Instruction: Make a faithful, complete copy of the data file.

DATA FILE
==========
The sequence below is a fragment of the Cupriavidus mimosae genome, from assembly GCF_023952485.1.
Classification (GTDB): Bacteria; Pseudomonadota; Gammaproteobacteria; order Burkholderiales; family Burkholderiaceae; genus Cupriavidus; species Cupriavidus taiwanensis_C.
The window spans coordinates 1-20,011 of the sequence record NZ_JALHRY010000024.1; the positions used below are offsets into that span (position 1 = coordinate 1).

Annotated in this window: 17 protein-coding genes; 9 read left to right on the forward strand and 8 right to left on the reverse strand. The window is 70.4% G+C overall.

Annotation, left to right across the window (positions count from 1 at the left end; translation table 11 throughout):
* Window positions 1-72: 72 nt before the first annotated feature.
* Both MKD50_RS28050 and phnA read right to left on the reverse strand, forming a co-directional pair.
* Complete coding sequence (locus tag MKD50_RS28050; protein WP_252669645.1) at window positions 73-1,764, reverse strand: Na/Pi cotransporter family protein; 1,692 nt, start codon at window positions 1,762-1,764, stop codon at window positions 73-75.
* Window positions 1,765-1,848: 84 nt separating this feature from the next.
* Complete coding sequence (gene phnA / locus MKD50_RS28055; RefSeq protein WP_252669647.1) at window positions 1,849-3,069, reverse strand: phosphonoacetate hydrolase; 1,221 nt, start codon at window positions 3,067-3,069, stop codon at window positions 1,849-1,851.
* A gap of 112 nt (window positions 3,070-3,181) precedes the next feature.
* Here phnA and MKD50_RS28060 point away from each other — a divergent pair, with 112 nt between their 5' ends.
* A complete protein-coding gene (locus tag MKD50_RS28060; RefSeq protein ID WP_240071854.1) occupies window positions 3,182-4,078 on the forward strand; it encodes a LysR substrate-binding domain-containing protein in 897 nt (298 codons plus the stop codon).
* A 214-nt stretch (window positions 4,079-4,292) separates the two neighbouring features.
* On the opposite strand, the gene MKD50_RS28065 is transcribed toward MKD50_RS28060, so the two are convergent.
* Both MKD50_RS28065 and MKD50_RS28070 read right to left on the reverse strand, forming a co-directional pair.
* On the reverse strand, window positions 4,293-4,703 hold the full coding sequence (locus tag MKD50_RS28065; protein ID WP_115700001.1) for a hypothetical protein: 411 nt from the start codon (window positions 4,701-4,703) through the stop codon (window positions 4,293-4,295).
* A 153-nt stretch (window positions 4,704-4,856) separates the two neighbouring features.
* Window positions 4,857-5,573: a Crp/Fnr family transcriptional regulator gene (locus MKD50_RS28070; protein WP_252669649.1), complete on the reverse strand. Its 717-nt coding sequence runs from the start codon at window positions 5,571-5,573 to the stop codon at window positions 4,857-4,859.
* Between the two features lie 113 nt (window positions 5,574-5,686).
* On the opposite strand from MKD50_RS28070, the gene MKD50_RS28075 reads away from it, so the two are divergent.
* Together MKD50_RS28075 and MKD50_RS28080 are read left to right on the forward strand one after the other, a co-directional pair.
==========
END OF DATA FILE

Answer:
The sequence below is a fragment of the Cupriavidus mimosae genome, from assembly GCF_023952485.1.
Classification (GTDB): Bacteria; Pseudomonadota; Gammaproteobacteria; order Burkholderiales; family Burkholderiaceae; genus Cupriavidus; species Cupriavidus taiwanensis_C.
The window spans coordinates 1-20,011 of the sequence record NZ_JALHRY010000024.1; the positions used below are offsets into that span (position 1 = coordinate 1).

Annotated in this window: 17 protein-coding genes; 9 read left to right on the forward strand and 8 right to left on the reverse strand. The window is 70.4% G+C overall.

Annotation, left to right across the window (positions count from 1 at the left end; translation table 11 throughout):
* Window positions 1-72: 72 nt before the first annotated feature.
* Both MKD50_RS28050 and phnA read right to left on the reverse strand, forming a co-directional pair.
* Complete coding sequence (locus tag MKD50_RS28050; protein WP_252669645.1) at window positions 73-1,764, reverse strand: Na/Pi cotransporter family protein; 1,692 nt, start codon at window positions 1,762-1,764, stop codon at window positions 73-75.
* Window positions 1,765-1,848: 84 nt separating this feature from the next.
* Complete coding sequence (gene phnA / locus MKD50_RS28055; RefSeq protein WP_252669647.1) at window positions 1,849-3,069, reverse strand: phosphonoacetate hydrolase; 1,221 nt, start codon at window positions 3,067-3,069, stop codon at window positions 1,849-1,851.
* A gap of 112 nt (window positions 3,070-3,181) precedes the next feature.
* Here phnA and MKD50_RS28060 point away from each other — a divergent pair, with 112 nt between their 5' ends.
* A complete protein-coding gene (locus tag MKD50_RS28060; RefSeq protein ID WP_240071854.1) occupies window positions 3,182-4,078 on the forward strand; it encodes a LysR substrate-binding domain-containing protein in 897 nt (298 codons plus the stop codon).
* A 214-nt stretch (window positions 4,079-4,292) separates the two neighbouring features.
* On the opposite strand, the gene MKD50_RS28065 is transcribed toward MKD50_RS28060, so the two are convergent.
* Both MKD50_RS28065 and MKD50_RS28070 read right to left on the reverse strand, forming a co-directional pair.
* On the reverse strand, window positions 4,293-4,703 hold the full coding sequence (locus tag MKD50_RS28065; protein ID WP_115700001.1) for a hypothetical protein: 411 nt from the start codon (window positions 4,701-4,703) through the stop codon (window positions 4,293-4,295).
* A 153-nt stretch (window positions 4,704-4,856) separates the two neighbouring features.
* Window positions 4,857-5,573: a Crp/Fnr family transcriptional regulator gene (locus MKD50_RS28070; protein WP_252669649.1), complete on the reverse strand. Its 717-nt coding sequence runs from the start codon at window positions 5,571-5,573 to the stop codon at window positions 4,857-4,859.
* Between the two features lie 113 nt (window positions 5,574-5,686).
* On the opposite strand from MKD50_RS28070, the gene MKD50_RS28075 reads away from it, so the two are divergent.
* Together MKD50_RS28075 and MKD50_RS28080 are read left to right on the forward strand one after the other, a co-directional pair.